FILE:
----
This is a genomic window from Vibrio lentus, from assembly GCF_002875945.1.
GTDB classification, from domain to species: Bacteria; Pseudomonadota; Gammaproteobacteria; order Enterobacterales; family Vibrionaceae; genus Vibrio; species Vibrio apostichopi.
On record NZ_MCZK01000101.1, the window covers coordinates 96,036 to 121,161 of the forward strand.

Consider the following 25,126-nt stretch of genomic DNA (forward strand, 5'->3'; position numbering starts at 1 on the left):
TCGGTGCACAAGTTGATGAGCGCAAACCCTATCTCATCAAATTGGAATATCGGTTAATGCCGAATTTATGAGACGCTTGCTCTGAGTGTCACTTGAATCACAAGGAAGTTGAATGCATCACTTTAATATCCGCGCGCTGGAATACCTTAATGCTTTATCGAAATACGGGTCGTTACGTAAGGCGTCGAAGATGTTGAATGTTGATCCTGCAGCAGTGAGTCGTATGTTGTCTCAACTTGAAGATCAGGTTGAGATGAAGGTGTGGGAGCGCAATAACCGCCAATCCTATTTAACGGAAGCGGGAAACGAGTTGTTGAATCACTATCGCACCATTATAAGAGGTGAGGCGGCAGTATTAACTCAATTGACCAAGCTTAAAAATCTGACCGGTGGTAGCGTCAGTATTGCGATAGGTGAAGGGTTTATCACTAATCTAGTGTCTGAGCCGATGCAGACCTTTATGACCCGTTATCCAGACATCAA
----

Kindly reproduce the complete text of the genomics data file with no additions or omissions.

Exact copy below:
This is a genomic window from Vibrio lentus, from assembly GCF_002875945.1.
GTDB classification, from domain to species: Bacteria; Pseudomonadota; Gammaproteobacteria; order Enterobacterales; family Vibrionaceae; genus Vibrio; species Vibrio apostichopi.
On record NZ_MCZK01000101.1, the window covers coordinates 96,036 to 121,161 of the forward strand.

Consider the following 25,126-nt stretch of genomic DNA (forward strand, 5'->3'; position numbering starts at 1 on the left):
TCGGTGCACAAGTTGATGAGCGCAAACCCTATCTCATCAAATTGGAATATCGGTTAATGCCGAATTTATGAGACGCTTGCTCTGAGTGTCACTTGAATCACAAGGAAGTTGAATGCATCACTTTAATATCCGCGCGCTGGAATACCTTAATGCTTTATCGAAATACGGGTCGTTACGTAAGGCGTCGAAGATGTTGAATGTTGATCCTGCAGCAGTGAGTCGTATGTTGTCTCAACTTGAAGATCAGGTTGAGATGAAGGTGTGGGAGCGCAATAACCGCCAATCCTATTTAACGGAAGCGGGAAACGAGTTGTTGAATCACTATCGCACCATTATAAGAGGTGAGGCGGCAGTATTAACTCAATTGACCAAGCTTAAAAATCTGACCGGTGGTAGCGTCAGTATTGCGATAGGTGAAGGGTTTATCACTAATCTAGTGTCTGAGCCGATGCAGACCTTTATGACCCGTTATCCAGACATCAA